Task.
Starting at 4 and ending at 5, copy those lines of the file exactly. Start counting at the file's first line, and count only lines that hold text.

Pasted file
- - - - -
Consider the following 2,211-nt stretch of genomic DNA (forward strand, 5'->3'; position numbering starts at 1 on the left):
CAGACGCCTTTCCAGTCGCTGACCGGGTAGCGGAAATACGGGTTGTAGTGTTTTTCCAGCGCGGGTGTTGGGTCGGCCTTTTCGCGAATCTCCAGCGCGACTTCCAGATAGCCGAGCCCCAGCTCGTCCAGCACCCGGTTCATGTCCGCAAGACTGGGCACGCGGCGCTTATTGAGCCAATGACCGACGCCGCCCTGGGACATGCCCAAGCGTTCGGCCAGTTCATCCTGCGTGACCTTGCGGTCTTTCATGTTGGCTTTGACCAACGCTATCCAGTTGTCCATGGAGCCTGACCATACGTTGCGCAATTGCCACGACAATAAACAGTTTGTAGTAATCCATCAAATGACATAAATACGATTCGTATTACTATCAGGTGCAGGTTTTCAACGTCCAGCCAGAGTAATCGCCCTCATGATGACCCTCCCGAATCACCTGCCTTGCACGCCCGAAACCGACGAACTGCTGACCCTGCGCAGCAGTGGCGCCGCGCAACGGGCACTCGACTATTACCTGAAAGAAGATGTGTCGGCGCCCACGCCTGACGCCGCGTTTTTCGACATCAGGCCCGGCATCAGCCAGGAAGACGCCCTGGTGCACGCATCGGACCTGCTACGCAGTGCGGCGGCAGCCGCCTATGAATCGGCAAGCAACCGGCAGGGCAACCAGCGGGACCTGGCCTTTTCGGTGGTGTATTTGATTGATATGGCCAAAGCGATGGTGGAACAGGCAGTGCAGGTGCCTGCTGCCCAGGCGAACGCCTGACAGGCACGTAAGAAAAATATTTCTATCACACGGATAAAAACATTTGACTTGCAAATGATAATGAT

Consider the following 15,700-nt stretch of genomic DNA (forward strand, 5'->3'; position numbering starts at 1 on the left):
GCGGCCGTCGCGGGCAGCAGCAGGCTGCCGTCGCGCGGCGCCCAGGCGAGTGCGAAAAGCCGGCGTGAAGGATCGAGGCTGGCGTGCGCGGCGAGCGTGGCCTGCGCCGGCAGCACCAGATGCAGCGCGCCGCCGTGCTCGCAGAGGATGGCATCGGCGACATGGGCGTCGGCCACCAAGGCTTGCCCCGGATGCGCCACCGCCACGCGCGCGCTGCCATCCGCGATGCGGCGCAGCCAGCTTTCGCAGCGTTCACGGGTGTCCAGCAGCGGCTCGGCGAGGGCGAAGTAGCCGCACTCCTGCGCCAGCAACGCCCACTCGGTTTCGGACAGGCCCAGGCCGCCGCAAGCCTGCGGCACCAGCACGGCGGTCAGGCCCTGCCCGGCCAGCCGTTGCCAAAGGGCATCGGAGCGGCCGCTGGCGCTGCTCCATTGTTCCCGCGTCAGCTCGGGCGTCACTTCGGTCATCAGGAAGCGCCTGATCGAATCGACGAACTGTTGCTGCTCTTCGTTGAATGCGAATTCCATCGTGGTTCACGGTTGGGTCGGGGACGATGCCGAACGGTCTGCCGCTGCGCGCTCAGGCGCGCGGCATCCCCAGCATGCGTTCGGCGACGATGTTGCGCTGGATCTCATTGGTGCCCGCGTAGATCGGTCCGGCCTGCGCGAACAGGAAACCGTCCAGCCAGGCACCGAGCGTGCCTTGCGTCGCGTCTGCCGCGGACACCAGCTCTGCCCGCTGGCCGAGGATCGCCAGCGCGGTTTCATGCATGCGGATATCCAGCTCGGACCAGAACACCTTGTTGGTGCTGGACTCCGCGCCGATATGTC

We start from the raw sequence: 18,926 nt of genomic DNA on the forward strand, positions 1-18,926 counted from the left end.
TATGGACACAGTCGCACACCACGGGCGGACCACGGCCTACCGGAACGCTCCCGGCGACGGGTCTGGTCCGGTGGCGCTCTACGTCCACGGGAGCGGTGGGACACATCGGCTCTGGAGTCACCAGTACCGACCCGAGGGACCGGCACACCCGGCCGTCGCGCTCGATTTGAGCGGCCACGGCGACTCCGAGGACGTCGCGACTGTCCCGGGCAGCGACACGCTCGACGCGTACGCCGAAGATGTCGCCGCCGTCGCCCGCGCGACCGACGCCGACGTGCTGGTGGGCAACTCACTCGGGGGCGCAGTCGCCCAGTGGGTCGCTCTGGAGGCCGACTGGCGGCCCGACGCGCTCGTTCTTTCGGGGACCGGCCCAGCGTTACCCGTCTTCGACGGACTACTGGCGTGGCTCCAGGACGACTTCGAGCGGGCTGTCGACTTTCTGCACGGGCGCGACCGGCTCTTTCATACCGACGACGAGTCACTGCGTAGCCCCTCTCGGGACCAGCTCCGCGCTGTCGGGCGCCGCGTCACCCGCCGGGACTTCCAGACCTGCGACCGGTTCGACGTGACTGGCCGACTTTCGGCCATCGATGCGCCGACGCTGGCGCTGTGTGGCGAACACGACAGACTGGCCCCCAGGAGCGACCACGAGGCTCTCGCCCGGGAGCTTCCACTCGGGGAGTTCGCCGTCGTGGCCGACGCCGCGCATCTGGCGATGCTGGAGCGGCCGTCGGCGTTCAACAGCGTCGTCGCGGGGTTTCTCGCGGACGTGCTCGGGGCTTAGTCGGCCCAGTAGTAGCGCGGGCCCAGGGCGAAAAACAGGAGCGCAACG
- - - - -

GCGGCCGTCGCGGGCAGCAGCAGGCTGCCGTCGCGCGGCGCCCAGGCGAGTGCGAAAAGCCGGCGTGAAGGATCGAGGCTGGCGTGCGCGGCGAGCGTGGCCTGCGCCGGCAGCACCAGATGCAGCGCGCCGCCGTGCTCGCAGAGGATGGCATCGGCGACATGGGCGTCGGCCACCAAGGCTTGCCCCGGATGCGCCACCGCCACGCGCGCGCTGCCATCCGCGATGCGGCGCAGCCAGCTTTCGCAGCGTTCACGGGTGTCCAGCAGCGGCTCGGCGAGGGCGAAGTAGCCGCACTCCTGCGCCAGCAACGCCCACTCGGTTTCGGACAGGCCCAGGCCGCCGCAAGCCTGCGGCACCAGCACGGCGGTCAGGCCCTGCCCGGCCAGCCGTTGCCAAAGGGCATCGGAGCGGCCGCTGGCGCTGCTCCATTGTTCCCGCGTCAGCTCGGGCGTCACTTCGGTCATCAGGAAGCGCCTGATCGAATCGACGAACTGTTGCTGCTCTTCGTTGAATGCGAATTCCATCGTGGTTCACGGTTGGGTCGGGGACGATGCCGAACGGTCTGCCGCTGCGCGCTCAGGCGCGCGGCATCCCCAGCATGCGTTCGGCGACGATGTTGCGCTGGATCTCATTGGTGCCCGCGTAGATCGGTCCGGCCTGCGCGAACAGGAAACCGTCCAGCCAGGCACCGAGCGTGCCTTGCGTCGCGTCTGCCGCGGACACCAGCTCTGCCCGCTGGCCGAGGATCGCCAGCGCGGTTTCATGCATGCGGATATCCAGCTCGGACCAGAACACCTTGTTGGTGCTGGACTCCGCGCCGATATGTC

We start from the raw sequence: 18,926 nt of genomic DNA on the forward strand, positions 1-18,926 counted from the left end.